Electrical and electronic equipment (EEE) is regulated to reduce the amount of waste regarding EEE. EEE producers must help to protect the environment and human health.
Reduction is achieved through various measures in terms of recovery, reuse and recycling of products and components.
For the United Kingdom (UK) 'The Waste Electrical and Electronic Equipment Regulations 2013 (as amended)' is the underpinning UK legislation.
Exempted products from this regulations are:
- Items that protect the country’s security such as arms, munitions, and items only for military use.
- A piece of equipment that is designed for and installed in another type of equipment – they can only function within that product, for example a built-in satellite navigation system installed into cars, boats or aeroplanes.
- Filament bulbs apart from LED filament bulbs which are not exempt.
Products that can be used for both military and civil purposes, such as laptops or keyboards, are EEE products.
Excluded products from this regulations are:
- Equipment designed to be sent into space.
- Large scale stationary industrial tools.
- Large scale fixed installations.
- Transport for persons or goods, excluding electric 2 wheeled vehicles which are not type-approved.
- Off-road mobile machinery only for professional use.
- Equipment designed only for research and development use and only available via business to business (B2B).
- Implantable medical devices.
- Medical devices that are expected to be infective at end-of-life.
The aformentioned regulations obliges producers of EEE to help protect natural resources and manage waste of EEE in the best way for people and the environment as well.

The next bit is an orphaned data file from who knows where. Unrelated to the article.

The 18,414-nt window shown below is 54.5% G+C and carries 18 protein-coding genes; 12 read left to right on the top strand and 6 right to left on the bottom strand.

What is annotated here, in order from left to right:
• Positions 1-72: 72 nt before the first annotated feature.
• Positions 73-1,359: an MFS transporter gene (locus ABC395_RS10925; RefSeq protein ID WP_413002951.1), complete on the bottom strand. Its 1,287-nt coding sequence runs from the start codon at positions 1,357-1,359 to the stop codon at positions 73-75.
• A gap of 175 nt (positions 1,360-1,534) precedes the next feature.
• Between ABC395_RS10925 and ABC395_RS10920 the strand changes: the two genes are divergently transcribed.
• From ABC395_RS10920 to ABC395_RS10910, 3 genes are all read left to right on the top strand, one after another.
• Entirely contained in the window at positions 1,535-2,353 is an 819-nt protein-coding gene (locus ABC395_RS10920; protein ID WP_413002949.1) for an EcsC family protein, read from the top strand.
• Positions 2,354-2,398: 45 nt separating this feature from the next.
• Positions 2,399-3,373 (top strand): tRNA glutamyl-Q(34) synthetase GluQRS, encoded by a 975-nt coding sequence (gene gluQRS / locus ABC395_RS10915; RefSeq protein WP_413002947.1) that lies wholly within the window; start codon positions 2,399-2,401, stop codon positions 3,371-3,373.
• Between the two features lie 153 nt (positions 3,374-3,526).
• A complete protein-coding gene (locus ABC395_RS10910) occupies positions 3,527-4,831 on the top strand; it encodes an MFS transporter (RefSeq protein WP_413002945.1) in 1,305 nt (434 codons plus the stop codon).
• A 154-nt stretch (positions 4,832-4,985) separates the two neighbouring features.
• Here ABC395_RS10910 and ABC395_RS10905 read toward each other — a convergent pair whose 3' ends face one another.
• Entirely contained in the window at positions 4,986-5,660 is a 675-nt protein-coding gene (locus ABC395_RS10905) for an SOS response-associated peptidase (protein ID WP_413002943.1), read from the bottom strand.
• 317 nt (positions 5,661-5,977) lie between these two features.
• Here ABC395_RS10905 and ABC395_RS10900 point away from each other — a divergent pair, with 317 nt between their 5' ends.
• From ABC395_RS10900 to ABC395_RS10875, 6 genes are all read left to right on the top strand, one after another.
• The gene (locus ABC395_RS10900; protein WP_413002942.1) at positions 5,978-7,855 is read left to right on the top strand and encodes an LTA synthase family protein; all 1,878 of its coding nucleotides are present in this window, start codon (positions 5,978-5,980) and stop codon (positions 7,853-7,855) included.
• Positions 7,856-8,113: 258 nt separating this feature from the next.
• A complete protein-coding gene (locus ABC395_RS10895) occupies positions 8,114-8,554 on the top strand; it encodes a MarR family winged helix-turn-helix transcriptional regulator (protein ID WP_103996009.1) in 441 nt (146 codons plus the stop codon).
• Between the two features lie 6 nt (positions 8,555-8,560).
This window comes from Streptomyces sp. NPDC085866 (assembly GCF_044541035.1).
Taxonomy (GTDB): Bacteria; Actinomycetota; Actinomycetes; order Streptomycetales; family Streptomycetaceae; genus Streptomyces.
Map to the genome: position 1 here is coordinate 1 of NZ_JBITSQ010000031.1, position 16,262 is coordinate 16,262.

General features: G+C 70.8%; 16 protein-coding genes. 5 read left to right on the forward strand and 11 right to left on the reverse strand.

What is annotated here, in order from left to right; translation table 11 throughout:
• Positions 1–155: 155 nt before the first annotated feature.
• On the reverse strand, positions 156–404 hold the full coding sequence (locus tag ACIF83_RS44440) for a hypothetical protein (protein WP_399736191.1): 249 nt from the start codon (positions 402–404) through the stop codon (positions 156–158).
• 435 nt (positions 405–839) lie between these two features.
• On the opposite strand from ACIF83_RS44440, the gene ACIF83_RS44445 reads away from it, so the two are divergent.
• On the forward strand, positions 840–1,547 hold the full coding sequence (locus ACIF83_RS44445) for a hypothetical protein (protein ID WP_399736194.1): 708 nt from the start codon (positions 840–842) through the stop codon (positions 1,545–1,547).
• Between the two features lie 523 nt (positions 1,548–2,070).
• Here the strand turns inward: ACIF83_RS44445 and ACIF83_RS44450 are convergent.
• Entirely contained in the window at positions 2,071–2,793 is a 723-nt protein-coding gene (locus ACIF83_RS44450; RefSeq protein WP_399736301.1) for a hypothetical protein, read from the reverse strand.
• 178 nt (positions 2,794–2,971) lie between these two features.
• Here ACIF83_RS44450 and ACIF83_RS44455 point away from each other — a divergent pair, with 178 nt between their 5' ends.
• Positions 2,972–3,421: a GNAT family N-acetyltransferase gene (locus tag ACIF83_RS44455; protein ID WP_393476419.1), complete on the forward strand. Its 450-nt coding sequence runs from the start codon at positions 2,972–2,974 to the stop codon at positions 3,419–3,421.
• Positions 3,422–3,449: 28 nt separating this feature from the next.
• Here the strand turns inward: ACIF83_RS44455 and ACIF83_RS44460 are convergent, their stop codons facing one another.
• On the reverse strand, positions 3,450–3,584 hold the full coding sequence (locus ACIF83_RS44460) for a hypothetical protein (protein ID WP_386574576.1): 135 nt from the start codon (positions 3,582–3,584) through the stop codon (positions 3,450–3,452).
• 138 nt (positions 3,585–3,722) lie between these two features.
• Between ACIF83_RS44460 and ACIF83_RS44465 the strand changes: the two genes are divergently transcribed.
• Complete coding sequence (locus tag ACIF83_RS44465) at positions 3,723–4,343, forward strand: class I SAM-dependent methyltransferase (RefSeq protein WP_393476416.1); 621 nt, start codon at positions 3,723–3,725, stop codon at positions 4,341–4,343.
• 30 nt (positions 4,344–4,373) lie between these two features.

EEE is defined as follows:
- which is dependent on electric currents or electromagnetic fields to work properly.
- for generating, transferring and measuring these currents and fields.
- designed for use with a voltage rating 1,000 volts or less for alternating current, and 1,500 volts or less for direct current.
‘Dependent on electric currents or electromagnetic fields to work properly’ means that the equipment needs electric currents or electromagnetic fields (not petrol or gas) to fulfil its basic function. So when the electric current is off, the equipment cannot fulfil its basic function. Where electrical energy is only used for support or control functions, the equipment is not covered by the regulations. Equipment that only needs a spark to start it (electronic ignition) and does not need electricity to fulfil its basic function includes:
- petrol lawn mowers,
- gas stoves.
Products that are not connected to a mains supply may still be EEE. They can be wind-up, battery-powered and solar-powered products. Where a product has several functions and only one needs an electrical current, the product may still be EEE.Information on the disposal of Electrical and Electronic Equipment in the United Kingdom:
Within the United Kingdom, the disposal of Electrical and Electronic Equipment (EEE) is regulated by national regulations based on Waste Electrical and Electronic Equipment Regulations 2013 (as amended) applicable for EEE.
According to this regulation, any devices put on the market after August 13, 2005, in the business-to-business sphere, to which this product is assigned, may no longer be disposed of in municipal or domestic waste.
They are marked with the following symbol to indicate this: